Italian Meringue

Mix the sugar and water in a small saucepan on high heat and stir until the sugar dissolves then boil for 8 more minutes without stirring. Meanwhile beat the egg whites to peaks in a mixer or with electric beaters and then add the tartar. When the sugar syrup is ready, pour it slowly into the egg whites, mixing as you go and continue to beat allowing the beaters to run until the mixture cools to a touchable heat.

Assembling your Tart

Spread the Pineapple curd on the bottom of the pastry, filling up until about 1cm from the top. Spread Italian Meringue over the top of the curd and use the back of a fork to make small peaks. Use a cooking blowtorch or put your tart under the griller for a few minutes until the meringue is slightly browned.

Serves 8.

Notes: The Pineapple curd will be more textured than lemon curd due to the fibres in the fruit. If you wish to prepare your tart in advance, you can prepare all three components the day before and assemble on the day. Italian Meringue can keep in fridge for 3-4 days and because the hot sugar cooks the egg whites, it does not need to be browned, this is just for appearance sake.

Tips and tricks for Pastry making:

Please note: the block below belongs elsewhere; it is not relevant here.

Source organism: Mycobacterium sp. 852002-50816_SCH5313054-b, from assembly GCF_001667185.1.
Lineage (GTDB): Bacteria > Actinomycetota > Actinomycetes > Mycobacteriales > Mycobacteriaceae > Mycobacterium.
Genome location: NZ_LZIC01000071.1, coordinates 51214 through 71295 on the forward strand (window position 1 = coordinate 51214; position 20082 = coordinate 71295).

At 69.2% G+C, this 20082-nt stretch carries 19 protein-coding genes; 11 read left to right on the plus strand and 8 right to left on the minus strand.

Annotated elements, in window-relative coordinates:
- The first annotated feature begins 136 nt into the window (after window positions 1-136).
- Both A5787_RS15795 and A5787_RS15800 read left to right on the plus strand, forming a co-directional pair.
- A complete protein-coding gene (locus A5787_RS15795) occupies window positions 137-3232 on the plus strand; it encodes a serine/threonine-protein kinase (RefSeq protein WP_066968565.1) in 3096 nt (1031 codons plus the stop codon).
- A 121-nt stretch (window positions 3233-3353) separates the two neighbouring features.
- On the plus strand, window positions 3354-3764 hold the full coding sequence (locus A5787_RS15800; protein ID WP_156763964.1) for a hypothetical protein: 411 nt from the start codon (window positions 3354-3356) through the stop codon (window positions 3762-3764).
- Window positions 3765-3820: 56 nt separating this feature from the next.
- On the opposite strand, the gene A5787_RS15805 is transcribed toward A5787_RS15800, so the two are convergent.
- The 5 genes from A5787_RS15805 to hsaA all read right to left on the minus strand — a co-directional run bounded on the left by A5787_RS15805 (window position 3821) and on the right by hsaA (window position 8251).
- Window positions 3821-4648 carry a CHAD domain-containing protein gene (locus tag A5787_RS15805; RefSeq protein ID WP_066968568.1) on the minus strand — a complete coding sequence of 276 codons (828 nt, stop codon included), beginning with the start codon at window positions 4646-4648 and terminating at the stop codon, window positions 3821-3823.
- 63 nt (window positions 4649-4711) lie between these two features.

Pate Sucree is rolled after chilling on a well floured board and roller. It will break up but don’t worry, just get it rolled if you can a bit at a time, flouring as you go. Lift pieces with a pallete knife and just push them together around the mould. It is so buttery its like soft play dough or fudge so when you push edges and bits together they make a solid shell and they cook buttery and tender. Other pastries types, with less butter, may not seem to have enough ‘wet’ to bring them together. That’s because keeping pastry as dry as possible gives a shorter, richer result and if you live in a very dry climate or are making pastry in the hot dry Australian summer, like us, you will find your flour is drier and therefore lighter than the recipe inventors was. Just add an extra teaspoon or two of cold water to the egg yolk and be grateful you’re not baking in a damp, underground cellared, French kitchen of the 1700’s where most of these recipes were developed. Keep everything cold for the best pastry. You can even freeze the butter and grate it before mixing with the flour. Work quickly and don’t overwork the dough once the egg goes in. Moisture triggers gluten to begin forming and the more gluten the tougher the pastry. Pastry must be cooked at high temperature initially (or without a filling as in ‘cooking’ blind’). This is so the starch can get hot enough to absorb the water quickly from the gluten, to dry and set the crust quickly. Slow cooking (or wet fillings on uncooked pastry) will melt the fat before this process happens and result in a soggy, oily, porous pastry with a slumping protein starch network. Read more about Pastry here.